WASHINGTON (AP) — With Thomas Perez now confirmed as head of the Labor Department, the agency is expected to unleash a flurry of new regulations that have been bottled up for months.
Some long-awaited rules could affect the disabled and increase wages for home health care workers.
“The general view of the business community is that there will be an activist, enforcement agenda,” said Michael Lotito, a San Francisco lawyer who represents employers in labor disputes. “That means there are going to be more lawsuits and the regulatory agenda is going to be alive and well.”
In many cases, the pending rules have languished for two years or more, stalled by election-year politics and the delay in installing Perez as labor secretary. Republicans who opposed Perez say his record as head of the Justice Department’s civil rights division was one of ideological activism. But labor and workplace advocates call Perez a champion for workers’ rights.
“American workers have an advocate in the Labor Department who will protect and defend workers’ rights — from collective bargaining to workplace safety to retirement security,” said Lee Saunders, president of the American Federation of State, County and Municipal Employees.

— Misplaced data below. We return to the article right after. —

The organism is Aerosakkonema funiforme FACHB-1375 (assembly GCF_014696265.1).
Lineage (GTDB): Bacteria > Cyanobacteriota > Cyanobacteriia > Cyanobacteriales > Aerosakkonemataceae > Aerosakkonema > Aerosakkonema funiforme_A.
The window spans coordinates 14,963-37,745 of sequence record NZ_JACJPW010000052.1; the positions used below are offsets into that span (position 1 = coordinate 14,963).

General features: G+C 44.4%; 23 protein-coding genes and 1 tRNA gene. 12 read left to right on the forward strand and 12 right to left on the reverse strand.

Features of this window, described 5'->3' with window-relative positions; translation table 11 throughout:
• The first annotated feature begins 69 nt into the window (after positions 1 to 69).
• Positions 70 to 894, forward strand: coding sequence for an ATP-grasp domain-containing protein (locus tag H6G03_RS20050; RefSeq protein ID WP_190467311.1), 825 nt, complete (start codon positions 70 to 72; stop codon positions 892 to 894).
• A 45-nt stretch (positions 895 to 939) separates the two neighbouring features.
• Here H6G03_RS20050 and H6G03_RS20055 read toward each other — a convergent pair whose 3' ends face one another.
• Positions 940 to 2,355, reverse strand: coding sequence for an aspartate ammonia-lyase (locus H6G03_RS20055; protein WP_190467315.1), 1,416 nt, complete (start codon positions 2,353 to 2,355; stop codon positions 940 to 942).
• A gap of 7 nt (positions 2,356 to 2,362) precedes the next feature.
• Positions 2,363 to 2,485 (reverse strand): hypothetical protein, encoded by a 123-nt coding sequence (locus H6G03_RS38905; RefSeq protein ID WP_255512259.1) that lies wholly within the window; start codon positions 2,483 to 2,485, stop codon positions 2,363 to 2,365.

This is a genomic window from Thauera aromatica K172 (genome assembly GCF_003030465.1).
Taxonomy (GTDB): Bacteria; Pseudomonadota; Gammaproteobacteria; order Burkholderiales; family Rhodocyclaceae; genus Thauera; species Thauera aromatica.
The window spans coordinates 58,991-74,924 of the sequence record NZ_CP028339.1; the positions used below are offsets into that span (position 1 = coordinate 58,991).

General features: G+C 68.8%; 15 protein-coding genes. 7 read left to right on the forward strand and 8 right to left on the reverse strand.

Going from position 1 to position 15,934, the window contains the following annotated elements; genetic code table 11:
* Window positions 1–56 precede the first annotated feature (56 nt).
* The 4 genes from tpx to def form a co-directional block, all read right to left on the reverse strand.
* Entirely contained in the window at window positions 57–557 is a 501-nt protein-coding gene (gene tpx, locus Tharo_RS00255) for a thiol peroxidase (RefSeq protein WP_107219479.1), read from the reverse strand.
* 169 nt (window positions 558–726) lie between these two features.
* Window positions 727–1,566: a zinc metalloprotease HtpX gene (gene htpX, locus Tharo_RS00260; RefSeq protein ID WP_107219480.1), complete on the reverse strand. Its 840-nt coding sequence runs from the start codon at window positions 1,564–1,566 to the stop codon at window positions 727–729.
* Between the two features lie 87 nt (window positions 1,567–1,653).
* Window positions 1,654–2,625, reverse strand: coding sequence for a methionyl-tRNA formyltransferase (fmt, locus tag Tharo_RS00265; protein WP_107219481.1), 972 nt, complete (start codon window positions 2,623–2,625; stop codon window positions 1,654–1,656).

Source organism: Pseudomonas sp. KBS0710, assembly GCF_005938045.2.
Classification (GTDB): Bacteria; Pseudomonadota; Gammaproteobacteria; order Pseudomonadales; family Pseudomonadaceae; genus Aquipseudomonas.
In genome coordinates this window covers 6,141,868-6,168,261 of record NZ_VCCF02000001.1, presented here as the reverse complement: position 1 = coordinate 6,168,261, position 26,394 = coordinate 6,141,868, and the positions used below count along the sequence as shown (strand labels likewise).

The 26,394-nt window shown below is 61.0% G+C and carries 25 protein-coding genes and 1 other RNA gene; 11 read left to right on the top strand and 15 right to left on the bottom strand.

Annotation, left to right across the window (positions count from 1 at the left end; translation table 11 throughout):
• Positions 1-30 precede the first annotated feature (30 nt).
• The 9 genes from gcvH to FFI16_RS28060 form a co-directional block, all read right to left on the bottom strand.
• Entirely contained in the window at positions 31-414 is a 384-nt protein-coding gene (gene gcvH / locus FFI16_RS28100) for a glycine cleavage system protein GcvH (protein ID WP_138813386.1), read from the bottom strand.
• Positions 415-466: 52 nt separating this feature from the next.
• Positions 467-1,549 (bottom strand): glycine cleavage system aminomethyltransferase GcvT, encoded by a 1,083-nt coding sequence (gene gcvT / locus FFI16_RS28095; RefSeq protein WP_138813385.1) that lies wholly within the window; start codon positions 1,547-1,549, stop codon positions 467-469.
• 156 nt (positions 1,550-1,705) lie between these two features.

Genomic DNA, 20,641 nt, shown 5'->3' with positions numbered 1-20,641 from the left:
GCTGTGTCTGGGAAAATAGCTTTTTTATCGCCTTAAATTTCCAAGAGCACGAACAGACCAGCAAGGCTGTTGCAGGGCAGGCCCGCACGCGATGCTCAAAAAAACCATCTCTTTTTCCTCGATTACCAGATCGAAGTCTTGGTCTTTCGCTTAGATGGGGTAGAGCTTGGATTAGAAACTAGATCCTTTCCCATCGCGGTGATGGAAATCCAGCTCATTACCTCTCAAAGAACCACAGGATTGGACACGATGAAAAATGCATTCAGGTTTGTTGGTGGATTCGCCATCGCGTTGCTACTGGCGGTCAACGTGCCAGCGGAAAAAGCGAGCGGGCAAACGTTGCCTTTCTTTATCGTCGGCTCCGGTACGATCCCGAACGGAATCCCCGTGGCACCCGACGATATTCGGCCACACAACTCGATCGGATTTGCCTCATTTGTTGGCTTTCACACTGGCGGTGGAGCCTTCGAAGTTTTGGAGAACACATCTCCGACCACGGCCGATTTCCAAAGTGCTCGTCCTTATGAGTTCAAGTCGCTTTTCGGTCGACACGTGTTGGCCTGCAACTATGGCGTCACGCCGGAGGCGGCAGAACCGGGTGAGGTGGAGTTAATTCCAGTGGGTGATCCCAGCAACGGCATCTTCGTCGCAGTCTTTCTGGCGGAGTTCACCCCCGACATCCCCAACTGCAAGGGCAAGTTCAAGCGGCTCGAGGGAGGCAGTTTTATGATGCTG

The Senate confirmed Perez last month on a party-line 54-46 vote, part of a deal in which Republicans agreed to end stalling tactics over several of President Barack Obama’s nominees.
As labor secretary in Maryland, Perez was known for actively going after companies that misclassified workers as independent contractors to avoid paying minimum wage and overtime.
Labor Department spokesman Carl Fillichio declined to comment on specific rules. He referred to the White House’s regulatory agenda, which lists several key rules poised for release in the months ahead.
One rule that could be finalized in the coming months would require most companies with federal contracts to set a goal of having disabled workers make up 7 percent of their workforce.
With federal contractors employing nearly one-quarter of the nation’s workforce, the rule could help lower the perennially high unemployment rate for disabled workers, now standing at 14.7 percent. That’s twice the national 7.4 percent unemployment rate for those without disabilities. Business groups complain the goal is too ambitious and could conflict with federal laws that discourage employers from asking about a job applicant’s disability.
Another rule now in the pipeline could apply minimum wage and overtime pay rules to more than 2 million home health care workers. The workers are now exempt from the rules. The exemption dates back to the 1970s, when home care aides were compared to neighborhood baby sitters, not professional caregivers.